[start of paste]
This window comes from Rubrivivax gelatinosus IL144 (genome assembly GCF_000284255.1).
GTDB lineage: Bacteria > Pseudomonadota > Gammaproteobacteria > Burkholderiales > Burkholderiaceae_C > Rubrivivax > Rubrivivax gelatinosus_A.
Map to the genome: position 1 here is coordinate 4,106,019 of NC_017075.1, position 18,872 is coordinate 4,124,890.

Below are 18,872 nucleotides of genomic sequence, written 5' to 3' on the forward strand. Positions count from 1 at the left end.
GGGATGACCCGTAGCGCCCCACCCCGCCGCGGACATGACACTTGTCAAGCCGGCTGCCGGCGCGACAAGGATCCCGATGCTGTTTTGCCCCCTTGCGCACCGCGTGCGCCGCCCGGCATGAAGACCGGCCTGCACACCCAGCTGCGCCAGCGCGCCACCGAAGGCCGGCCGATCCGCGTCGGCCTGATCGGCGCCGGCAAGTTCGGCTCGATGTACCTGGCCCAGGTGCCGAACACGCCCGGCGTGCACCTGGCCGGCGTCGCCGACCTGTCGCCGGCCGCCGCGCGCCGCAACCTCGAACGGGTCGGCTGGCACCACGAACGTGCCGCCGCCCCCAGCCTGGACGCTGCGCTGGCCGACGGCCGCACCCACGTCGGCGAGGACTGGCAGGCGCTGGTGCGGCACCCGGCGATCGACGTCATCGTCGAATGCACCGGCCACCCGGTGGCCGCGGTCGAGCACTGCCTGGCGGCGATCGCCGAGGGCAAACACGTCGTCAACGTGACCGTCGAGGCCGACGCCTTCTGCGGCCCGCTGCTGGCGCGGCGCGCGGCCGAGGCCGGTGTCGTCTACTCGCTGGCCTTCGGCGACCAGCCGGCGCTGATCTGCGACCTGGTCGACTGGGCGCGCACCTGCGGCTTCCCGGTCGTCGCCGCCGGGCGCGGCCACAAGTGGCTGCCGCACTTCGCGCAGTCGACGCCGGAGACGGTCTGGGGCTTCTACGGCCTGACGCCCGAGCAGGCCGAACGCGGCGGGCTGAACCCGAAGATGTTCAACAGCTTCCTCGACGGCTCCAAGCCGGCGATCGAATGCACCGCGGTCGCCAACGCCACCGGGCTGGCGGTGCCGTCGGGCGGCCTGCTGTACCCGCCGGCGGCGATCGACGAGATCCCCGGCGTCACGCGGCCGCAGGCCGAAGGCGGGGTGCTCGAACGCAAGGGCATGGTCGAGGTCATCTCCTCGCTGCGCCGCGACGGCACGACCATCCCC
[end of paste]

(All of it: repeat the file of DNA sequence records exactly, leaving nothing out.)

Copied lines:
This window comes from Rubrivivax gelatinosus IL144 (genome assembly GCF_000284255.1).
GTDB lineage: Bacteria > Pseudomonadota > Gammaproteobacteria > Burkholderiales > Burkholderiaceae_C > Rubrivivax > Rubrivivax gelatinosus_A.
Map to the genome: position 1 here is coordinate 4,106,019 of NC_017075.1, position 18,872 is coordinate 4,124,890.

Below are 18,872 nucleotides of genomic sequence, written 5' to 3' on the forward strand. Positions count from 1 at the left end.
GGGATGACCCGTAGCGCCCCACCCCGCCGCGGACATGACACTTGTCAAGCCGGCTGCCGGCGCGACAAGGATCCCGATGCTGTTTTGCCCCCTTGCGCACCGCGTGCGCCGCCCGGCATGAAGACCGGCCTGCACACCCAGCTGCGCCAGCGCGCCACCGAAGGCCGGCCGATCCGCGTCGGCCTGATCGGCGCCGGCAAGTTCGGCTCGATGTACCTGGCCCAGGTGCCGAACACGCCCGGCGTGCACCTGGCCGGCGTCGCCGACCTGTCGCCGGCCGCCGCGCGCCGCAACCTCGAACGGGTCGGCTGGCACCACGAACGTGCCGCCGCCCCCAGCCTGGACGCTGCGCTGGCCGACGGCCGCACCCACGTCGGCGAGGACTGGCAGGCGCTGGTGCGGCACCCGGCGATCGACGTCATCGTCGAATGCACCGGCCACCCGGTGGCCGCGGTCGAGCACTGCCTGGCGGCGATCGCCGAGGGCAAACACGTCGTCAACGTGACCGTCGAGGCCGACGCCTTCTGCGGCCCGCTGCTGGCGCGGCGCGCGGCCGAGGCCGGTGTCGTCTACTCGCTGGCCTTCGGCGACCAGCCGGCGCTGATCTGCGACCTGGTCGACTGGGCGCGCACCTGCGGCTTCCCGGTCGTCGCCGCCGGGCGCGGCCACAAGTGGCTGCCGCACTTCGCGCAGTCGACGCCGGAGACGGTCTGGGGCTTCTACGGCCTGACGCCCGAGCAGGCCGAACGCGGCGGGCTGAACCCGAAGATGTTCAACAGCTTCCTCGACGGCTCCAAGCCGGCGATCGAATGCACCGCGGTCGCCAACGCCACCGGGCTGGCGGTGCCGTCGGGCGGCCTGCTGTACCCGCCGGCGGCGATCGACGAGATCCCCGGCGTCACGCGGCCGCAGGCCGAAGGCGGGGTGCTCGAACGCAAGGGCATGGTCGAGGTCATCTCCTCGCTGCGCCGCGACGGCACGACCATCCCC